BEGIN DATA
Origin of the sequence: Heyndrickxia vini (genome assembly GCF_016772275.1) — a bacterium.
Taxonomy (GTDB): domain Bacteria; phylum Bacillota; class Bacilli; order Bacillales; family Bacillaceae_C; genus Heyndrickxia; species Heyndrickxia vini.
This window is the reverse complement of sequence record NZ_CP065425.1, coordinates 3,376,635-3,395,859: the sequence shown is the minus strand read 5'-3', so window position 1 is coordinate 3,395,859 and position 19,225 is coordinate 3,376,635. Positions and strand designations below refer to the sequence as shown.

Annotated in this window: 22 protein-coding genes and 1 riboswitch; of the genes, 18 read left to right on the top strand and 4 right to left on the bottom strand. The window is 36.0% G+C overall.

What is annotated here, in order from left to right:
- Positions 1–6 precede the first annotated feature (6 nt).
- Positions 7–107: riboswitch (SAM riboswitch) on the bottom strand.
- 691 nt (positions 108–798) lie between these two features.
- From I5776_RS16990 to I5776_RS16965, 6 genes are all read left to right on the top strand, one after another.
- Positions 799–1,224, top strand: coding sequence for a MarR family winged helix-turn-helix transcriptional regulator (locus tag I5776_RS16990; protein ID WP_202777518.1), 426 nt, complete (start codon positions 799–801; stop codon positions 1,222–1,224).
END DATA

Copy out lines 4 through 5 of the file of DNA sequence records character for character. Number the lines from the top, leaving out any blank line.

Annotated in this window: 22 protein-coding genes and 1 riboswitch; of the genes, 18 read left to right on the top strand and 4 right to left on the bottom strand. The window is 36.0% G+C overall.

What is annotated here, in order from left to right: